COVID Singles Empowerment Day 2021
I love the fact that Valentine’s Day and Singles Empowerment Day fell on a three-day weekend this year. I love the fact that I have President’s Day off at my new school. Thanks to being single, I can move wherever without having to worry about a spouse/partner and kids, unlike some colleagues I have who are stuck and are just trying to survive.
My stomach barely survived my overindulgence last night, as I woke up at 6:30 this morning with some pains. Fortunately, Tums and Gas-X helped. My plan was to get that discount candy first thing in the morning before everyone else made their way in. I was told the manager at the Giant Food hadn’t come in to guide employees on the discount, so I took a nice walk to the Target at Cleveland Park and made my purchase, which will probably stay in my closet for a few months. I was the only customer in there at 7:15 this morning. Now that’s dedication!
After I made my way back, I used the weight room to work my biceps and back. This was followed by some reading and watching the 60 Minutes episode I DVRed last night. The topics: Solarwinds, Bill Gates’s plan to combat climate change, and a gymnast’s strategy to keep training through COVID. The last one was my favorite. Afterwards, I fell asleep with Chester on my stomach.
When I woke up at about 11, I had an appetite, so I ate the last bagel I had transported from New York (insert product placement for Suffern, NY’s Bagel Train, a must-visit when I go there). It was perfect timing, because I finished up my cream cheese too. After this, I did some binging of that show Community, about community college students. The characters are terrible people, but their antics are amusing.
After a few episodes, another nap was in order (also with Chester on my stomach). I then spent some time working on an article for Syllabus, a free online academic journal that showcases innovative syllabi. I’m developing one for a course on How to be Single and Happy, but this one’s more developed than the one I taught last year. I’m also including a unit on Global Singlehood, where students read about singlehood in European and Asian countries and compile a research project on singlehood in a country of their choice. I can’t wait to teach that someday!
I was supposed to attend a virtual workshop on Antiracist Practices in Grading, but there were some power outages in College Station, Texas, the host site, it was postponed indefinitely. I was slightly disappointed, but that freed up more time to write, read, and play my guitar. I also remembered I needed to reread Chapter 6 of Bella’s Singled Out to formulate some discussion in my class Wednesday (they’re reading the book and will have the opportunity to meet with Bella).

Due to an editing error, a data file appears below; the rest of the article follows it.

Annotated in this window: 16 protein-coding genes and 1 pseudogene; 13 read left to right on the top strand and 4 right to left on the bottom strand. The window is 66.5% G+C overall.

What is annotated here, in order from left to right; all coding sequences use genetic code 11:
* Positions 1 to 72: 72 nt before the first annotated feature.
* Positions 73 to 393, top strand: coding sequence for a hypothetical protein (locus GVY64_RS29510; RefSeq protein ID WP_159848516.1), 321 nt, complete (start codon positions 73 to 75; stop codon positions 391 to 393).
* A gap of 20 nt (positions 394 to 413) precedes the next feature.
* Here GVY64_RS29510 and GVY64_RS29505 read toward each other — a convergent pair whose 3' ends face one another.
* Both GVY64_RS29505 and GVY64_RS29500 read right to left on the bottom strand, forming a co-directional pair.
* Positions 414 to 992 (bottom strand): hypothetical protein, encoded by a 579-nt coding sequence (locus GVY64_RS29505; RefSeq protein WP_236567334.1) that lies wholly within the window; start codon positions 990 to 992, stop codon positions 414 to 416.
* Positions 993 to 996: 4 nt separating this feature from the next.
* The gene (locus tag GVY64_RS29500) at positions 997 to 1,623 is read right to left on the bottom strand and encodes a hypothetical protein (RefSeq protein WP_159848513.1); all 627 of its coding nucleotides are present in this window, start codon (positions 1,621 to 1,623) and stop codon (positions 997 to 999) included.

For dinner, it was some leftover Super Bowl chili and I finished up some taco shells and taco meat. For dessert, it was some Valentine’s Day candy. I had to have some of the discount candy on Discount Candy Day. Over dinner/dessert, I watched The Super, an early 1990s comedy starting Joe Pesci as a slumlord sentenced to live in his own Harlem tenement. When I got done, I saw Bella posted an article about Dr. Ruth and her stupid Tweet about hunting for the one for next Valentine’s Day. Could Ruth be any more unenlightened? I was delighted to see a number of people tear Ruth down, and of course, I Tweeted my comments as well. It’s Singles Empowerment Day; how can I not? I also did the same thing to my cleaning service, who opened with the line “You had a great weekend, you set the table for Two…” and closed with “…let your partner know you appreciate them.” We have to speak up!
As I write this, I’m grateful to have had a fun weekend, but I realized I made some grave omissions: while I spent the weekend indoors, I also had some texting contact with Misti, Heather, and Emily, fellow singletons and awesome friends. And Elyakim invited me to be an admin on his Happy Singlehood Group, and we’re meeting tomorrow with Kris Marsh to discuss a possible collaboration for a TV show. My background in Mass Media can hopefully help with this.
Back to the real world tomorrow. Fellow singletons (and even you coupled folks), I hope your weekend rocked as hard as mine did. Now, time to wind down for the night.
COVID Valentine's Day 2021
To say that Valentine’s Day would be different during COVID is a lot like saying water is wet. For the last couple of years I’ve blogged about my V-Day experience, I’ve spent a typical day at work followed by that nice special at Hooter’s where you go in, shred a picture of your ex in front of them, and get a dozen free boneless wings.
Two changes: 1) the pandemic; 2) I’ve moved from the traditional suburb of Newport News, Virginia to the urban landscape of Washington, DC. The nearest Hooter’s is thirty minutes away, in Fairfax, Virginia, and even in “normal” circumstances, I’m just not inclined to make that trip just for wings (they’re not even the best I’ve had, and I don’t exactly support their objectification of the waitresses).
Anyway, as an introvert, I’m quite adept at creating fun of the things within the four walls of my 1-bedroom apartment. But I did venture out this morning – all the way to the weight room in my building’s basement. Sundays are typically an upper body day.